Sketchcrawl at Leeds ArmouriesPosted: February 18, 2013
On Saturday – After a little bit of a mix up with a train (I do so enjoy riding on trains, but they are so frightfully expensive!) I eventually arrived at the Leeds Royal Armouries museum.
After checking in with Lynne I headed off to the small arms cabinets where I quickly bagged myself a couple of snazzy-looking weapons.
As I’d walked through the museum it was clear that there was a western-themed day going ahead. I drew these two weapons on either side of a full page spread, indending on filling in a western scene inbetween at some point during the day … but I ended up leaving the centre of the page blank as I got distracted by the other cool exhibits.
Now, I do tend to stick in my drawing rut (Don’t we all!) So, I decided to break out a bit. A decided that the sketchcrawl venue is not the place to labour on a single piece of drawing.
I tackled this grand elephant in it’s armour next; initially slopping down a Payne’s grey colour wash and then Noodler’s Ink-ing over the top. I tried to work quite quickly on this piece.
For my next piece I used a finer point (0.05) than I usually do. I also tried to keep the pen moving at all times; trying to capture shapes with a mess of scribble, rather than my usual difinitive lines. Oh, and quite macr, instead of my usual obsession with smaller stuff.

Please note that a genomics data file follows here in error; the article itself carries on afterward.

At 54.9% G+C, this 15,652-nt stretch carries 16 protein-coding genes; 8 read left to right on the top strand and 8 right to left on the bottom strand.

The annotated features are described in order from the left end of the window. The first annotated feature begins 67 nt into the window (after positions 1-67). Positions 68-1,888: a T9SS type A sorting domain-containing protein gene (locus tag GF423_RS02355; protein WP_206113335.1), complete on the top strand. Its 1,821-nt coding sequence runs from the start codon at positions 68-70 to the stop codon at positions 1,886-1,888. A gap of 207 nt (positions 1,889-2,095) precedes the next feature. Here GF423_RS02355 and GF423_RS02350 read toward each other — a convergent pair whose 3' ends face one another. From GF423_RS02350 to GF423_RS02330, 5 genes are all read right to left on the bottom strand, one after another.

I drew this sarcophagus of Henry V next. Initially I tried to use just coloured pencils and then watered them down. But I felt that there wasn’t enough definition, so I used the fineliner pen again to add a handful of lines.
There was a video re-enactment of the events leading up to the defeat of the French at Agincourt above this sarcophagus and I was really enjoying listening/glancing at it. So I stuck around to add a few extra bits and bobs (None of which are period pieces to Agincourt, I hasten to add – please don’t write in!) The spurs and the swords are from a display case beside the sarcophagus from a hundred years earlier and the helmet. Oh, the helmet! I hunted round the museum for a helmet like the ones portrayed on the re-enactment video. I thought I’d found one and quickly sketched it in at the space at the top of my page. Then I glanced a bit closer at the label; only to discover it was an Italian helmet! Grrrr! Ah, well. Maybe there were a few holidaying Italian soldiers travelling back from England at the time. Or maybe bounty hunters, or mercenaries. Or maybe someone might have borrowed a helmet from an Italian cousin, or something Anything is possible, you know!
We all had a great time; there being so many interesting things to draw. (I and I didn’t even draw a single morsel of food!)